In October 2014, the World Bank presented its report, South Africa Economic Update No??6, at the treasury’s mid-term budget workshop. The report concluded: “The fiscal system is already achieving a lot of redistribution, and there is little space left in the government’s purse to do more to alleviate poverty and inequality via fiscal policy.”
At the October 2015 workshop, the World Bank researchers reiterated their main finding: inequality in South Africa is not as bad as usually reported. This has been a popular message among many economists. The report became a part of the ideological foundation of the 2016-2017 budget, which fell short of protecting 16-million South Africans from real cuts in their social grants. So-called austerity is now a fact for the poorest households.
Patrick Bond, the director of the Centre for Civil Society at the University of KwaZulu-Natal, has harshly criticised the report in articles and correspondence. The World Bank has only made minor concessions. In essence, they argue that public health and education are largely “transferred” in South Africa from rich to poor, and that we get a truer picture if we measure income inequality after this alleged transfer of “incomes in kind”.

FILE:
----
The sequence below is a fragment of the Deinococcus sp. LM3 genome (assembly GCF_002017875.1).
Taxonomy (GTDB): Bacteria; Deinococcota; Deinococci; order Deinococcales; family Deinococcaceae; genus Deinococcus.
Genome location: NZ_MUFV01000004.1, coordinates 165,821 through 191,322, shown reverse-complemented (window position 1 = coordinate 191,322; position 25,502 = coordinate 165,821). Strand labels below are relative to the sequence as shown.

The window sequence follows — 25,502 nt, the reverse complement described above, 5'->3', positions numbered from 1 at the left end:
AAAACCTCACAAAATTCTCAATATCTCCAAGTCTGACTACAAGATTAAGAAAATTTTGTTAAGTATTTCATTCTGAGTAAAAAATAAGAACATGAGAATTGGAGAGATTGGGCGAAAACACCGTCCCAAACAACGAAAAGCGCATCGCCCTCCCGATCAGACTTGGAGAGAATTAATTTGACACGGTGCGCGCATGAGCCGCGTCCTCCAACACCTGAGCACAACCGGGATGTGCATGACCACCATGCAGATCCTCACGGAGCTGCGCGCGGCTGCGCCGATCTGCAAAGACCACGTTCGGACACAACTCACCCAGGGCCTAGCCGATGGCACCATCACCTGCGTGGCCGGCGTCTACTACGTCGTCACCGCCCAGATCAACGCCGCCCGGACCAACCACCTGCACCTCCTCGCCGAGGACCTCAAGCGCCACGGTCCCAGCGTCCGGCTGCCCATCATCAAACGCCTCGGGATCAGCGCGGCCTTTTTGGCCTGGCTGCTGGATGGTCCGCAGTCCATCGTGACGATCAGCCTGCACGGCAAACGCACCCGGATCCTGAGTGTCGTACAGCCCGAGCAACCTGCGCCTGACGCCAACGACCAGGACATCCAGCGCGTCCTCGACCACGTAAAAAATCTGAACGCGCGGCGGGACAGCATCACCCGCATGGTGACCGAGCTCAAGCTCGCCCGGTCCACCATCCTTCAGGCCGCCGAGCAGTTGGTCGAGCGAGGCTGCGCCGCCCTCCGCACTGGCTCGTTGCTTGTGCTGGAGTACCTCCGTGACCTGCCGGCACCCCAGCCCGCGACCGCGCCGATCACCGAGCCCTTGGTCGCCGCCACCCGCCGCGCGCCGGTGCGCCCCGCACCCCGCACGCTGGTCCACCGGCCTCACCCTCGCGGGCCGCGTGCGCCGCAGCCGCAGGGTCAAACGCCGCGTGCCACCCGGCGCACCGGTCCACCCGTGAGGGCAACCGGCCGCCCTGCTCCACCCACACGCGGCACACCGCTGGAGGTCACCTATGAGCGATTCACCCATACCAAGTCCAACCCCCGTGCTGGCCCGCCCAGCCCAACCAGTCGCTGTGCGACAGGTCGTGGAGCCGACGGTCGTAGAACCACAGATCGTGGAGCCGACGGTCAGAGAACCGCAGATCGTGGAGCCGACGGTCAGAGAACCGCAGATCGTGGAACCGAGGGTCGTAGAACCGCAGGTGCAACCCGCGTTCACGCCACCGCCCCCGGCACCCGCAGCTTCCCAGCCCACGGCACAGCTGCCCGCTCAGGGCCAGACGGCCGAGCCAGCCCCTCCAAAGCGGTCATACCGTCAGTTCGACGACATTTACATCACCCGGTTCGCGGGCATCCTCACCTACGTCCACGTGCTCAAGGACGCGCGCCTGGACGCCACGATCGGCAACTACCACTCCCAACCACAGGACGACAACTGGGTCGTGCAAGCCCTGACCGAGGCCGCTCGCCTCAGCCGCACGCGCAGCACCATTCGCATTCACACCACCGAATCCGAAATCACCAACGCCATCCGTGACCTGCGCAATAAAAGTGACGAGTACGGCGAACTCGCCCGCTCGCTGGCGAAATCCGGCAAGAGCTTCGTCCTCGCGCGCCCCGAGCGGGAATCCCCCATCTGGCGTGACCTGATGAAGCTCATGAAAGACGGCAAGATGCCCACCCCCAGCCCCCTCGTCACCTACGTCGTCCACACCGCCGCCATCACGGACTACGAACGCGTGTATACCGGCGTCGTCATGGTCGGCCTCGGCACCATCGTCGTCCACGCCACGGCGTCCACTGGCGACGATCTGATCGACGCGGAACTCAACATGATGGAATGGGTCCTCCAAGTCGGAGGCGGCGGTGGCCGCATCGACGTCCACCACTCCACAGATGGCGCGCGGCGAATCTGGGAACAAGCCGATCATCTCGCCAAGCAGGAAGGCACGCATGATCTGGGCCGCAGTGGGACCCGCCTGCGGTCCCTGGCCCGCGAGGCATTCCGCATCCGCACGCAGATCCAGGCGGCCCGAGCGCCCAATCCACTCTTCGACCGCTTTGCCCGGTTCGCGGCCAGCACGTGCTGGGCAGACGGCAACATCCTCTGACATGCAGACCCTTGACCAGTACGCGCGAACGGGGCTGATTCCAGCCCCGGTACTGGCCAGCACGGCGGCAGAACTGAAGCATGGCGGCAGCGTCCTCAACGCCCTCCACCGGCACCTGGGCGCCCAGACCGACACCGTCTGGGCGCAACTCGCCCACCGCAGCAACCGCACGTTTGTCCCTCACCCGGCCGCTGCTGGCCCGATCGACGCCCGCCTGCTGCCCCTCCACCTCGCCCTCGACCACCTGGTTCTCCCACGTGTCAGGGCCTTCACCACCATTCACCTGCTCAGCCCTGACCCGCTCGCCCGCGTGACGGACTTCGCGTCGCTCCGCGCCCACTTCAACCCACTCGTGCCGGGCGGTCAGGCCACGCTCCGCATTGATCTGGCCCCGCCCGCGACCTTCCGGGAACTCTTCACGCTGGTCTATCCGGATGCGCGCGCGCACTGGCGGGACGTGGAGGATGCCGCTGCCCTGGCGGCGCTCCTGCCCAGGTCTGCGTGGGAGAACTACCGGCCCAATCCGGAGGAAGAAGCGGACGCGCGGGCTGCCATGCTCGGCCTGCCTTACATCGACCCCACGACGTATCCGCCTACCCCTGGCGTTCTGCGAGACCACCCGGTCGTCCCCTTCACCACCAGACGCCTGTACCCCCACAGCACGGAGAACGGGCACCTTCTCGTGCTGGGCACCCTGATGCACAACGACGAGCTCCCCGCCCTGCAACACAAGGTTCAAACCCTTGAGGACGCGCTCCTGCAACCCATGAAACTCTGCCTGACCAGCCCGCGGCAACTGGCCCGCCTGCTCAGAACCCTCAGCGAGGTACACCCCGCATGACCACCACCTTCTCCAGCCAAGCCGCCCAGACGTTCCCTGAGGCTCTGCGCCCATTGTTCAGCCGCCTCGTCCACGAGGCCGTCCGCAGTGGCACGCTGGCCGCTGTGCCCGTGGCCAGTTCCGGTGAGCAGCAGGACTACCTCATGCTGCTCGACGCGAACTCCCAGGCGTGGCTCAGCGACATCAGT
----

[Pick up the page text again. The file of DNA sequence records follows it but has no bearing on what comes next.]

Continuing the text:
Bond has listed a range of state policies and services that benefit “the rich”. One example is the police, which got R598-million more over three years in the latest budget.
Mainstream economics acknowledges that police services are inherently biased towards the wealthy and gives this as one reason for so-called progressive taxation: rich people have more wealth to protect. Consequently, they should pay a larger share of their income for policing than the poor.
But the World Bank report also has a more fundamental flaw. It concludes that there is “a lot of redistribution” going on in South Africa after measuring to what degree public health and education are “transferred” from people with higher incomes to the majority.
It is the research programme Commitment to Equity Assessment that has introduced this novelty. It brings “the incidence of use” of a selection of state services into the inequality calculations (the ones not too difficult or impossible to quantify the use of among different income groups). The assessment treats the choices to use public services as if they are individual “incomes in kind”, which you get or do not get. This analytical step is added to the standard measuring of income inequality after income taxes, subsidies, social grants and indirect taxes, such as value-added tax and the fuel levy.
The result is summarised with the familiar Gini coefficient – the inequality measure usually explained by saying that 0 (zero) would mean perfect equality (everybody has the same income) and 1 “perfect inequality” (one person gets it all).